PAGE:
Join The Conversation
< Back 14 Feb 2024

Are apprentice subsidies worth the cost?

Robert Sobyra, Executive Director Research and Planning
Robert SobyraLinkedIn
The latest release of NCVER’s Apprentices and Trainees dataset revealed a concerning collapse in apprentice commencements in the 2022-23 financial year.

Or did it?

It is true that apprentice commencements fell sharply over the year – from 77,000 in 2021-22 to under 50,000 the following year.

But let’s remember the boom in 2022 was entirely artificial – the result of very generous apprentice wage subsidies during the pandemic. It should come as no surprise that halving the wage bill leads firms to employ more workers.

After a couple of extensions, the subsidy tap was finally turned off in June 2022. Apprentice commencements promptly and predictably reverted to trend, but not before accumulating a huge surplus of extra apprentices.

Our analysis suggests the scheme led to around 230,000 extra apprentices. This is over-and-above the roughly 290,000 commencements we would have recorded had the subsidy not been introduced.

Many are now asking – should the subsidies have been maintained?

On the face of it, it seems like a reasonable question. If our only objective was to increase the number of people enrolled in apprenticeships, the scheme can only be judged a huge success.

But that success came with a significant price tag. According to the Federal Budget, ending these subsidies will save the public purse around $3 billion. That suggests this scheme alone has accounted for more than half of total federal vocational and industry training expenses.

The key point here is that policy measures cannot be analysed in isolation - Budgets are about trade-offs. There are a finite number of dollars available to the government and every dollar spent on an apprentice is a dollar not spent on a school student or a hospital patient.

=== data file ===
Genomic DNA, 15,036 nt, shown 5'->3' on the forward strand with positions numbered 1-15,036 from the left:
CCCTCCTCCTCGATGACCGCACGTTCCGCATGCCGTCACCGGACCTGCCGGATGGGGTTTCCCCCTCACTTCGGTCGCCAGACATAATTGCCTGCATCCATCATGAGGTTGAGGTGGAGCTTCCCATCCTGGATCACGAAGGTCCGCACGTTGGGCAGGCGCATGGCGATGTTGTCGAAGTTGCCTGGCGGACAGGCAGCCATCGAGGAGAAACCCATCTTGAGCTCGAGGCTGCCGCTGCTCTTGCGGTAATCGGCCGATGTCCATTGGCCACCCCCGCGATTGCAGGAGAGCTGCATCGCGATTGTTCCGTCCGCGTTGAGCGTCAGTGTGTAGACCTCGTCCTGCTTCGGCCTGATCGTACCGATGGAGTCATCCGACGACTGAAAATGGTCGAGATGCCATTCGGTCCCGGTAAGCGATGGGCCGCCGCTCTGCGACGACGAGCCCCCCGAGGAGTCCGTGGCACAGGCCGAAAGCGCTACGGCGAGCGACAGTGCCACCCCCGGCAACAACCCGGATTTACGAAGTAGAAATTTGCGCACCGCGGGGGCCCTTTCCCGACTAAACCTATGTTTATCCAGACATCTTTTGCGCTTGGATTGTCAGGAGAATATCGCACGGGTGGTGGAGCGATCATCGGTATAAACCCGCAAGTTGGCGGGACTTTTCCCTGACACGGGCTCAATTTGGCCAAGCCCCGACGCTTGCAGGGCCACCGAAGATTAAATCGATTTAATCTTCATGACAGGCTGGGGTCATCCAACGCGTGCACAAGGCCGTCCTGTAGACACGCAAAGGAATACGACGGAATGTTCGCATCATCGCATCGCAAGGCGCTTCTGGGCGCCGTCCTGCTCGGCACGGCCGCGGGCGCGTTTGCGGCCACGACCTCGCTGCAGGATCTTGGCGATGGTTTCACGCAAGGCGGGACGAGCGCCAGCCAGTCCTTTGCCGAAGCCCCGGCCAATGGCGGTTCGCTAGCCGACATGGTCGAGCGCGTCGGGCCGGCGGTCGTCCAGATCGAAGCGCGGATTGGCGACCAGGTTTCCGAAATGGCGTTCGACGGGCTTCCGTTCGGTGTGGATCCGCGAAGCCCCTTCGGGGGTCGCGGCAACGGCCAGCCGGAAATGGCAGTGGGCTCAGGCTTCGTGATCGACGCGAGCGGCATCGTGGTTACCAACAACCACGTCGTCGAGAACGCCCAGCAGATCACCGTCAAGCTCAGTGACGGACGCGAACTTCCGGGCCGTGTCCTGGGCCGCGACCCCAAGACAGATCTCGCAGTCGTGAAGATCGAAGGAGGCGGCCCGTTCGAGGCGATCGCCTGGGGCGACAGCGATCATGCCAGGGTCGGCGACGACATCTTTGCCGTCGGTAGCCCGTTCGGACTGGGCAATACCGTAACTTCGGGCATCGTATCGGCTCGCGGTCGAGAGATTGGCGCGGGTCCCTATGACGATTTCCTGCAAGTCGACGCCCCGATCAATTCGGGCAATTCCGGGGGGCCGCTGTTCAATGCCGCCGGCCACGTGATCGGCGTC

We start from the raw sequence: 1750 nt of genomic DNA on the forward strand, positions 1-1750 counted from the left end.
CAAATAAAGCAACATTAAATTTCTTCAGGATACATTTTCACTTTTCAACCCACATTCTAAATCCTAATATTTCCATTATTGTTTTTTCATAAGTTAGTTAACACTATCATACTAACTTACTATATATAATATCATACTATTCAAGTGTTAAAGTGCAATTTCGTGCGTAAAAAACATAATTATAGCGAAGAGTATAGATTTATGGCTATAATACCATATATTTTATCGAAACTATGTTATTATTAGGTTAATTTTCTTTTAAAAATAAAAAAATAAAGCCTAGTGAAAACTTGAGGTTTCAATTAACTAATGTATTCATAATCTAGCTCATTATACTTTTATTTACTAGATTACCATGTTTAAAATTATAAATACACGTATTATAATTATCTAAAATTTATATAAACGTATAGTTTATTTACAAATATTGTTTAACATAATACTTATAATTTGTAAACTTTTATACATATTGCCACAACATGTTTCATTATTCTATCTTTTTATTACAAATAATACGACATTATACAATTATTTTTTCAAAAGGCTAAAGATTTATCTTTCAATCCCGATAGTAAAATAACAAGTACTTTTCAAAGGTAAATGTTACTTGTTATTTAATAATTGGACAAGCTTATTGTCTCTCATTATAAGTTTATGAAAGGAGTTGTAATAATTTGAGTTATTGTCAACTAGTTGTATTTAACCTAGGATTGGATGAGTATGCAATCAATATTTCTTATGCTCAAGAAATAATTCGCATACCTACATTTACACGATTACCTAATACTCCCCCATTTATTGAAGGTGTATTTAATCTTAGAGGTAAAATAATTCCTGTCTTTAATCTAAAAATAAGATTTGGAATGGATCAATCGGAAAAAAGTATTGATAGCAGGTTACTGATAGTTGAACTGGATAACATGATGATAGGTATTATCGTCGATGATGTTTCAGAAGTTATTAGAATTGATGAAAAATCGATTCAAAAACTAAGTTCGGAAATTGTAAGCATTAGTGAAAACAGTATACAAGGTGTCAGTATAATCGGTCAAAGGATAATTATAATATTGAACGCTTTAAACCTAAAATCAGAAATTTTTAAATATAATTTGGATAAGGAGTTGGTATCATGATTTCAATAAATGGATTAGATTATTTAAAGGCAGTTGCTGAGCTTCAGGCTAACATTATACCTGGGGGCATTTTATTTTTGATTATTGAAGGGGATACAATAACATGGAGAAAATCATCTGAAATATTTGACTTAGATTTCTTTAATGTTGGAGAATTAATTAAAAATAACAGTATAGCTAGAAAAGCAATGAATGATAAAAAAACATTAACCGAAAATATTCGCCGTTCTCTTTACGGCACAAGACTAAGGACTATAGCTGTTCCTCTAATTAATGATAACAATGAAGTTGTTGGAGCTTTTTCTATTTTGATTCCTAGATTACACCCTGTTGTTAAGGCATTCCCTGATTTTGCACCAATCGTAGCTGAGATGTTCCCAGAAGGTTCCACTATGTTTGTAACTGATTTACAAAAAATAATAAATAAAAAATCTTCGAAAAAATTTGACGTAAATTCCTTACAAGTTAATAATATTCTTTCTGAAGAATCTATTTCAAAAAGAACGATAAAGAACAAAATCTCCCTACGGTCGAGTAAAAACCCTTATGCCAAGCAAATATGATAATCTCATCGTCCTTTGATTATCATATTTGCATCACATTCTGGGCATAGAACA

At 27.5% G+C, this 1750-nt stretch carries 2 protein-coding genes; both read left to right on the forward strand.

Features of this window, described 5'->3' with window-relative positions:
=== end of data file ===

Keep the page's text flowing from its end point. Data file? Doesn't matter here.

The real question we need to be asking is whether these extra apprentice commencements are worth the opportunity cost. Is the ‘normal supply’ of apprentices—i.e. without the scheme—so insufficient that an expensive wage subsidy can be justified? Does the trade-off make sense?

This remains an open question. While some view the apprenticeship system as being in terminal decline, the true picture is less clear-cut. For example, despite consistent commentary about declining apprenticeships, construction trade commencements have never been higher – even without the subsidies.

This of course is not to say there are no pockets of weakness in the system or that other aspects of apprenticeships—such as completion rates—are not of concern.

It is to simply say that the specific nature of the problem is more nuanced than a simplistic ‘apprenticeships-in-decline’ narrative might suggest. If this is the case, we need an equally nuanced policy response. An expensive and blunt wage subsidy may not be the best-and-highest use of public money.

1 All references to ‘apprentices’ in this article include both apprentices and trainees. References to ‘commencements’ include both commencements and recommencements.